FOOD-GROWING FUTURE: Which way should Community Orchard of West Seattle go, to keep growing?

(WSB photo: Community Orchard steward Narcissa Nelson checking in on the crops)

By Tracy Record
West Seattle Blog editor

As all gardeners know, what you grow and how you grow it – whether from seed or start – will change. Not always according to plan.

So it has been for the Community Orchard of West Seattle, which is at a turning point. It’s going on eight years since the seed for COWS started to sprout.

And that’s the length of the first lease COWS has had for land at South Seattle College (WSB sponsor). It began on the campus’s south end, then moved to the northeast side.

The lease comes up in January, explains orchard steward Narcissa Nelson, and decisions need to be made.

One possibility that sprouted unexpectedly – though potentially, Narcissa says, serendipitously – is that the orchard could become a college project.

All along, one of the intentions for the eighth-of-an-acre plot has been that it would be involved with food security for the area. Eastern West Seattle is a known “food desert,” after all. Along with being a place for growing and harvesting food, the orchard has also been a teaching venue – including workshops on permaculture.

We talked with Narcissa this week at the orchard, within view of its espaliered apples (above) and raised beds growing everything from tomatoes to herbs to squash; earlier in the season, strawberries, collards, parsley, kale. She explained that the college has started a food-pantry program, with an interest in access to fresh food, and the need is increasing. This growing space could become part of that.

COWS already is part “giving garden,” with food harvested for and donated to the White Center Food Bank. Part of it also has been open for community “forage,” though its visibility is minimal – it’s between a fence and a forest, separated from the nearest public road – 16th SW – by SSC’s sprawling north parking lot.

What it really needs, Narcissa explains, is consistent support for maintenance. Student/school involvement could provide that.

In the early going, the thought was that COWS could become a large-scale food-production site for the community. Early involvement was strong, especially from Puget Ridge neighbors. But many of them, Narcissa has noticed, are now focused on growing their own gardens. “A lot of people who were inspired locally have moved on to their own thing, and it’s beautiful – we were a demonstration garden, hoping to inspire people.”

Another thing that has changed: The orchard at one point had a paid manager, funded by a grant. She moved away. What project funding there is, still stems from the original grant.

But the decisions to be made aren’t about money or a lack of it. They’re about the right future for the orchard/garden and its space, whether that’s as the Community Orchard of West Seattle or something else, Narcissa says.

It’s time, she says, for open discussion. “At one point, the community asked for this” (the orchard) – “a lot of people put work into it over the years. This is yours.”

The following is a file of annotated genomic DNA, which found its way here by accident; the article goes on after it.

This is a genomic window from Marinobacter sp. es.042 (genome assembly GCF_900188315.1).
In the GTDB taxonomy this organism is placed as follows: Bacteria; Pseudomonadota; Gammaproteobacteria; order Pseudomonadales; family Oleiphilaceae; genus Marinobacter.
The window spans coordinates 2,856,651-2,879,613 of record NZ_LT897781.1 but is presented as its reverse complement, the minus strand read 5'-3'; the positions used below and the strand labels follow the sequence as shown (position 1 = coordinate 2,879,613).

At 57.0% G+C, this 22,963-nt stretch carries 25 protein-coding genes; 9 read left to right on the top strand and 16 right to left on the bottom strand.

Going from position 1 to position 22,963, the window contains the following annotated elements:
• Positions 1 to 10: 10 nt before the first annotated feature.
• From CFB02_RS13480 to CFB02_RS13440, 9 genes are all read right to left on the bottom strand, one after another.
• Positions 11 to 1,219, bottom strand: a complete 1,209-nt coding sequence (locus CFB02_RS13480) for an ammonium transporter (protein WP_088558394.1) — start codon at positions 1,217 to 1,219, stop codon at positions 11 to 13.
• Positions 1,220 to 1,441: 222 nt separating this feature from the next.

So what do you think its future should be? For starters, you can weigh in via e-mail at

5 Replies to "FOOD-GROWING FUTURE: Which way should Community Orchard of West Seattle go, to keep growing?"

  • Narcissa August 18, 2017 (4:25 pm)

    2010 the year of Urban Agriculture! Y’all remember that? Let’s see who’s left from that time? Who’s thriving? Certainly, W. S. Tool Library comes to mind! They have a good system going. Awesome group of folks there.

    If anything, please continue to support local organizations!  DNDA, Youngstown, W.S. Tool Library, Hate Free Delridge, Puget Ridge Edible Park, Sustainable W.S., Delridge Grocery, White Center and W.S. Food Banks to name a few. Band together! Many hands light work! 


    Narcissa Nelson  

  • Gary Michael Foresman August 18, 2017 (6:16 pm)

    Love it and yes, yes, yes.   Collaboration will be such a blessing, once established.  I truly wish for so much support, be it people, the college, money, gifts, and much more.  The COWS Plot deserves at least that :)

    It is SO great that the amount of similarly wonderful projects are all around.  But that can overwhelm local support, and it might take some organization amongst all that exists amongst in West Seattle.

    Blessings Narcissa!

    Gary Michael Foresman

  • Marty McLaren August 18, 2017 (7:59 pm)

    Thanks so much to all who have created this fabulous resource; a blessing and a gift to the community.

    Marty McLaren

  • Shelby Smith August 18, 2017 (8:00 pm)

    I love the idea of teaching permaculture there thru the school.  Leadership/ teaching would bring bodies and minds into the garden for  focused, kinesthetic learning with projects…and credits!           Outdoor cooking parties using food from the garden also appeals to me. Personal investment IS difficult to cultivate for many reasons.    Another thread might be a Therapeutic Garden Group facilitated by a local mental health clinic.  Inviting them in might give good results all around.

  • Narcissa August 22, 2017 (6:30 pm)

    Thank you for all your comments! Especially appreciate the input from the two SSC LHO Students! : ) You both are awesome. 

    FYI- In regards to Students and education please see forward info: 

    Healthy Families Event: Wednesday, August 23rd 5pm-7pm at Neighborhood
    House High Point
    , 6400 Sylvan Way SW.  Join us for this annual
    gathering.  There will be 30+ vendors here to share information about
    local programs and resources, school supply give away, activities, food, and

     Back to School Fair: Thursday, August 24th 4pm-7pm
    at SW Youth and Family Services,4555 Delridge Way SW. Free food, prizes,
    activities for kids, resources.

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